Nuisance law discussed

May 06, 2002|BY SARAH MULLIN

Racetracks joined the list of potential "nuisances" under a planned new county law discussed at the Berkeley County Commission meeting Thursday.

The West Virginia Legislature passed a law this year empowering counties to create nuisance laws under which people can be prosecuted. Thursday evening, the County Commission asked members of the public for examples of things they consider to be a nuisance.

Someone in the crowd said "a racetrack."

The comment followed a presentation earlier in the meeting by state Sen. Herb Snyder on a proposed auto racetrack off Interstate 81 near Inwood, W.Va.


Of six people who suggested items for inclusion in a nuisance law, four cited a racetrack.

Other items included barking dogs; burned, abandoned and dilapidated houses and mobile homes; all-terrain vehicles; motorbikes; and loud music.

"I have a neighbor that has nine dogs ... sometimes 12. She tells us she is rescuing them by chaining them on a six-foot chain in her yard," Glenwood Forest resident Barry Chlypavka said.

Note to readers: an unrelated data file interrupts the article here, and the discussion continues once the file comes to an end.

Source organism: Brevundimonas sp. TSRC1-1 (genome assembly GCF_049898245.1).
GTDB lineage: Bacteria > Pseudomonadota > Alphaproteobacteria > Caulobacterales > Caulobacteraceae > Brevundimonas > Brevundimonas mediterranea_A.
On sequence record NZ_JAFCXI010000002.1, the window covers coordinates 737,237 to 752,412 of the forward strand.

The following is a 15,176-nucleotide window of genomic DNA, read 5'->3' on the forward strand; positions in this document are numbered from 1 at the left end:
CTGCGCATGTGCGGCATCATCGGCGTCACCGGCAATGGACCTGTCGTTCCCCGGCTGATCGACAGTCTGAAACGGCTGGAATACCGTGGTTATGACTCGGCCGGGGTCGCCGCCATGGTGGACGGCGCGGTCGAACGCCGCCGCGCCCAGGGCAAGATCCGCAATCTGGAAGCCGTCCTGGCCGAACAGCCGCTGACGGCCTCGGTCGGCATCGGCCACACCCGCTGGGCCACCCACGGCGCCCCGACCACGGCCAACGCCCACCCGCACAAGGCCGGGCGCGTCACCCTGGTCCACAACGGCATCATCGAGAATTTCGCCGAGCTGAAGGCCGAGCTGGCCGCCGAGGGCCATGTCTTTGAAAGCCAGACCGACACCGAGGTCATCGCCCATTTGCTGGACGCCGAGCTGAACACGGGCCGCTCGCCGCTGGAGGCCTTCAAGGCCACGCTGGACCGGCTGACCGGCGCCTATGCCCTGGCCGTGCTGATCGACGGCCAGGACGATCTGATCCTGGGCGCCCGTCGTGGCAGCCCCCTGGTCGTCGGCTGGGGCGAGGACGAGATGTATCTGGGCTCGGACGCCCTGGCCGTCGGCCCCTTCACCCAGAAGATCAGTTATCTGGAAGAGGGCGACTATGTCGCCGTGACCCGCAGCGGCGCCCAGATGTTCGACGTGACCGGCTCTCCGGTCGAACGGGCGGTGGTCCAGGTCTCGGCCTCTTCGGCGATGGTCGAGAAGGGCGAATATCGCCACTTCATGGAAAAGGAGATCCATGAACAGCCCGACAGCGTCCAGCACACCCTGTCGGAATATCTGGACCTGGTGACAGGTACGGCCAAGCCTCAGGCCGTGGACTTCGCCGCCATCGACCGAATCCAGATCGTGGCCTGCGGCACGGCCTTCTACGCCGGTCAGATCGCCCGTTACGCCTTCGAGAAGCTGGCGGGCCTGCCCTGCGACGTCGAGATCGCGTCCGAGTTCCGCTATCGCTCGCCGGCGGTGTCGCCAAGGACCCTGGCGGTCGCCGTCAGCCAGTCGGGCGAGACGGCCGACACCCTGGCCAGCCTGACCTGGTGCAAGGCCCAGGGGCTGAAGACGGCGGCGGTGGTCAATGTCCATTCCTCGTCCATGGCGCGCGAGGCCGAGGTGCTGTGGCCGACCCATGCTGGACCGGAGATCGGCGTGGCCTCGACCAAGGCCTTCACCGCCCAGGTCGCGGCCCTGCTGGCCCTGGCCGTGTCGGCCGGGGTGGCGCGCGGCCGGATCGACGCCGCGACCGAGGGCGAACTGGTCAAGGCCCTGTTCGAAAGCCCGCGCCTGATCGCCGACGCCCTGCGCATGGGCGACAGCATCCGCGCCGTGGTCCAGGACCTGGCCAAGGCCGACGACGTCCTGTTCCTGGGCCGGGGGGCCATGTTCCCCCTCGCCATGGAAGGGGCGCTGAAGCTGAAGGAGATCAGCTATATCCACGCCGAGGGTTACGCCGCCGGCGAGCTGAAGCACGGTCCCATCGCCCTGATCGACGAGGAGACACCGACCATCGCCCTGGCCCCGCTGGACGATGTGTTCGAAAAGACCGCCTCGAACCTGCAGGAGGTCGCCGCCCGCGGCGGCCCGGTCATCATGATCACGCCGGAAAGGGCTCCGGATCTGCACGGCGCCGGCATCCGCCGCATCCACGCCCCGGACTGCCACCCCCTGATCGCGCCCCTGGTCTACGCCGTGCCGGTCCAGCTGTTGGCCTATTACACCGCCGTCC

"Cars go by playing loud music and it actually vibrates my house," Inwood resident Edgar Mason said. "Concerts, racetrack, monster trucks ... let's get on with it and try to get some peace and quiet in Berkeley County."

Commission President Howard Strauss said the commission plans to research nuisance laws in other states and jurisdictions before establishing a local law.

The county's attorney, Norwood Bentley, said once the commission has gathered public input and completed its research, appropriate legal terminology will be drafted and the law will be written.

"It should not be an extensive amount of time" before the law is in effect, Bentley said.

He said nuisance laws are among the most difficult to write.

Strauss said the commission will accept written comments, which can be dropped off or mailed to the Berkeley County Commission at 126 W. King Street, Martinsburg, WV 25401.

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